I believe 2020 has made it impossible for anyone to be still unaware of the presence of racism within many western societies. The Black Lives Matter protests that took place globally aimed to change the world. However it is 2021 now and white supremacy is still a hot topic in western media. This domination is caused directly by the shared colonial past some Western countries have with the countries they colonized. Namely, the colonial era established white supremacy, which is maintained by white privilege till this day.
Colonialism had a lot of consequences, one of them being indigenous art and utensils that were stolen from colonized countries. These objects often behold financial, cultural and spiritual value and therefore in the new ‘woke’ era many parties are aiming for the artefacts to be returned to their home country. One being the Congolese activist Diyabanza, who tried to steal African artefacts that were presented in the Dutch Afrika museum and in the Parisian Quai Branly museum. He and his group declared that they did not actually wanted to steal the artefacts, they merely aimed to draw attention to where the artefacts should be located. With their action they aimed to bring the artefacts home, to Africa. A speech that contained this message was live-streamed. This speech was shortly interrupted by the museum guards. This occasion resulted in a lawsuit. The activists and their lawyers hoped that the lawsuit would provide more clarity on how former colonial powers should pay for their crimes in the past. Unfortunately for the activists, the Parisian judge declared himself to be unfit to make a judgement like this.
An organisation that is fully dedicated to informing people about looted art is lootedarts.com. Their website offers two fully searchable databases. These databases contain information and documentation from 49 countries, including their laws, publications and policies. On their website you can find the details of over 25000 objects of all kinds (paintings,drawings, antiquities) that are missing and looted.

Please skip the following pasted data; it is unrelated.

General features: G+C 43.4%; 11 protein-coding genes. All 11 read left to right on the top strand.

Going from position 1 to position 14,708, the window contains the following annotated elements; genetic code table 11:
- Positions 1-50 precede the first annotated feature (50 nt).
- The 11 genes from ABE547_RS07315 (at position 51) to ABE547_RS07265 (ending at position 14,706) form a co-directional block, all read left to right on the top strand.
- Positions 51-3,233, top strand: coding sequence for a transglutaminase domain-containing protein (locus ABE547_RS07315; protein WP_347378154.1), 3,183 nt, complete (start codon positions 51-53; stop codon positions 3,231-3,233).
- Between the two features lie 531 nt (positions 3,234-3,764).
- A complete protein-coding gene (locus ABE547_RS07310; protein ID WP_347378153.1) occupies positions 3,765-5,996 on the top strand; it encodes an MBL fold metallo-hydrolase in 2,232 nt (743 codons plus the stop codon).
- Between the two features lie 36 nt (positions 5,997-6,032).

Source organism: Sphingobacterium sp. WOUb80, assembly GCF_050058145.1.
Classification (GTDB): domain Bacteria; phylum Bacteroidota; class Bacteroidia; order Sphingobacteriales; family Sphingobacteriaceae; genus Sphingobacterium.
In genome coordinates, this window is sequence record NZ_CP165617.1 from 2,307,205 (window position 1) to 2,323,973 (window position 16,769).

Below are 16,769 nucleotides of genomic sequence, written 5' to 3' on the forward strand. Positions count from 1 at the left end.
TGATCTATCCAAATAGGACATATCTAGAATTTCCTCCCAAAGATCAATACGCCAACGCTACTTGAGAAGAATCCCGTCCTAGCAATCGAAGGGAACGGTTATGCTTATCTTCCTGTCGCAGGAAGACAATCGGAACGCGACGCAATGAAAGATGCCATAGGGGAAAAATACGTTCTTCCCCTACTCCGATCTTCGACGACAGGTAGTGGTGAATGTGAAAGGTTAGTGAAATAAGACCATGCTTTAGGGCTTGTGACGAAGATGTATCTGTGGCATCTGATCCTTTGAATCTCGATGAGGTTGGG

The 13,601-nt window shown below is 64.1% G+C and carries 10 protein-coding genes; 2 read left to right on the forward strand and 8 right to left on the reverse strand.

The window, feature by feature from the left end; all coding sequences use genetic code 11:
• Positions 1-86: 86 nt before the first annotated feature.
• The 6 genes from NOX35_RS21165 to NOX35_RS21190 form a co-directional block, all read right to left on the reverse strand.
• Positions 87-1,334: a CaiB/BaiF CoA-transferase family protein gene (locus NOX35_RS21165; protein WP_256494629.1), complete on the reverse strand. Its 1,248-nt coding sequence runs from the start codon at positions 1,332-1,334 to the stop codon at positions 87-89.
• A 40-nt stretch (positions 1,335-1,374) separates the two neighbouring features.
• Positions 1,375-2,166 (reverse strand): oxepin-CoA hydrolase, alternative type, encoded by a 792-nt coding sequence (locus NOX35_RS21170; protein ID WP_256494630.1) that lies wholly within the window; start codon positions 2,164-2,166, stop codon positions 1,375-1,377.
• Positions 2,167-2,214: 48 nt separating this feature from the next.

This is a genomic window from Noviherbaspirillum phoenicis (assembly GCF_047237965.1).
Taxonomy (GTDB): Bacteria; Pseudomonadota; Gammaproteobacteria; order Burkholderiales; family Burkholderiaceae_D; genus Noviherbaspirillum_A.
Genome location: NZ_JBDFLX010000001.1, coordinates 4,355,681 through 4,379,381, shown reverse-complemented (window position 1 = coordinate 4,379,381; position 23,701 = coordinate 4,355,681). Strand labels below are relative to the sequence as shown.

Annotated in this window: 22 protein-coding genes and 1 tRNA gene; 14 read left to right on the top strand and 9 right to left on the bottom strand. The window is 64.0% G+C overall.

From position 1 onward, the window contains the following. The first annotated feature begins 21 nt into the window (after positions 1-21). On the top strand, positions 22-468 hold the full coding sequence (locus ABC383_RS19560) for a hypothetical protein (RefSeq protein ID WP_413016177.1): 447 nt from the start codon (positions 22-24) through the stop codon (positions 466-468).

In the Netherlands there was established a special commission that wrote a rapport about returning looted art. The head of this committee is jurist and human rights activist Lilian Gonçalves-Ho Kang You. She argues that when displaying foreign art it is important to offer the visitor an inclusive and complete image. History should not be presented one-sided. Furthermore the committee wrote a rapport, which stated that if an artefact does not belong to a party it should be returned. This return would be an acknowledgement of historical injustices. Namely, the returning party acknowledges that the object was taken against the free will of the original owner. The rapport states that an artefact will only find its way back to its country of origin when the disowned party aims to prove that it belongs to them. With this condition a big responsibility regarding the return of the object is placed by the colonized party. This is very unfortunate, because I could imagine that countries do not always have the means that are necessary to come up with the demanded proof.
The New York Times also discussed the value of this commission and concluded that the Dutch art restitution panel showed too little empathy to the disowned party and sided too often with the museums. The article also discusses the Nazi-looted works that were conducted during the second World War. The condition of identifying the rightful owner is yet proven to be ineffective when returning looted art, whereas the Dutch restitution panel has denied some claims. The panel claimed that the object in question had become more important to museums than to the original owners, which is very painful.
To conclude I believe that there is still a long way to go in repairing past colonial injustices. On the one hand I think art, and the history that comes with it, should be accessible to everyone and that with the correct agreements the looted art can be presented in western museums with respect to the original owners. To some people the artefacts that are displayed in western museums might offer a way to catch a glimpse of their homeland. On the other hand it is hard to prove what artefacts were stolen and what art was gifted. This difficulties should however not prevent western museums from returning the objects to their original owner. I believe that the presence of looted art in western museum proves the continuation of white and western superiority till this day. Namely, the unwillingness of certain parties to participate actively in returning the art demonstrates that there still is an unequal power relation between western countries and the countries that were the victim of colonisation.